Bank Negara Malaysia (BNM) has reduced its Overnight Policy Rate (OPR) to 3% from 3.25% last month, which analysts believe will improve consumer sentiment and bolster property sales.
CIMB Equities Research said banks would be lowering their base rate (BR) and base lending rate (BLR) after the cut. Every 25bp reduction in borrowing rate would reduce the monthly instalment for a 30-year mortgage loan by 3%, and this could increase consumers’ disposable income. Homebuyers’ purchasing power would rise in turn; which is likely to impact positively on consumer sentiment.
This recovery in consumer sentiment could improve homebuyers’ confidence and lead to higher demand for property.
Following the OPR cut, Maybank has cut its BR and BLR effective July 15th. Meanwhile, Bank Simpanan Nasional (BSN) said it plans to revise its BR and reconsider the pricing of its floating rate loans.
Maybank's BR will be lowered by 20 basis points (bps) to 3% a year from 3.2% while its BLR will be revised to 6.65% from 6.85%. Similarly, the Islamic BR and base financing rate (BFR) will be reduced by 20bps to 3% and 6.65% respectively from 3.2% and 6.85%.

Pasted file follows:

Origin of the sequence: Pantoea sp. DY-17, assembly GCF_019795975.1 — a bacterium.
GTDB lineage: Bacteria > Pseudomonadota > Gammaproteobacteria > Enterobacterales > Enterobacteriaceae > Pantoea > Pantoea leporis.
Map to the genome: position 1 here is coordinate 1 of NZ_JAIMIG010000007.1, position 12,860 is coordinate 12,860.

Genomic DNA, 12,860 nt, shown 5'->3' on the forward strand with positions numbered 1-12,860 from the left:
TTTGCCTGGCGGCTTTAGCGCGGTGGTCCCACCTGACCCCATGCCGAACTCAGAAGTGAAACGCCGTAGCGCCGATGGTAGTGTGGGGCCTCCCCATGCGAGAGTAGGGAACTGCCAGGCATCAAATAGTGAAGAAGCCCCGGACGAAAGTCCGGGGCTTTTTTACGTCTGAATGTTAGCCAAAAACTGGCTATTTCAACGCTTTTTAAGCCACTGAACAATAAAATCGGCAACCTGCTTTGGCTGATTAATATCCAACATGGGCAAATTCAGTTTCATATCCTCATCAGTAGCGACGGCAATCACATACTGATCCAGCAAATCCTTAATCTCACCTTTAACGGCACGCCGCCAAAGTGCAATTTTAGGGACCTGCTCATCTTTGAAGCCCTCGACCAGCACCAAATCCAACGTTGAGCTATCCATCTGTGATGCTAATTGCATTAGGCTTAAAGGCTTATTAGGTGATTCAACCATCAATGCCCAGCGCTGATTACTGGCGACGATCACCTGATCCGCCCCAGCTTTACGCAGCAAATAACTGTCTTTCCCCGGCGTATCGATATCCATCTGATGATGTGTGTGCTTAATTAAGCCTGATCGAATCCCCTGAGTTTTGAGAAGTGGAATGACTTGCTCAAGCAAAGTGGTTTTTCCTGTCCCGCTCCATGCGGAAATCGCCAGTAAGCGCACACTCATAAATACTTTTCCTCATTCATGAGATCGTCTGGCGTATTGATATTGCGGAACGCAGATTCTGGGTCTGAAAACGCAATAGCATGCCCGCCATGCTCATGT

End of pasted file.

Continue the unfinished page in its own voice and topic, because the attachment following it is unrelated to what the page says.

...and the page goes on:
Conversely, MIDF Amanah Investment Bank Bhd’s research arm (MIDF Research), believes that the lower key interest rate, which is a step in the right direction will only have a slight impact on property sales. The research team believed banks will remain stringent on lending, resulting in small improvement to property developer’s sales.
This sentiment is echoed by TA Securities in a separate report, believing that a change in the monetary policy alone will not be sufficient to improve the performance of the overall housing market.
TA Securities said that it would change its view, however, “if a combination of easing policies are introduced such as further OPR cuts, additional reduction in Statutory Reserve Requirement (SRR), and reinstatement of property cooling measures (such as the developer interest bearing scheme, removal of the 70 per cent Loan to Value Cap on third property and lower real property gain tax)”.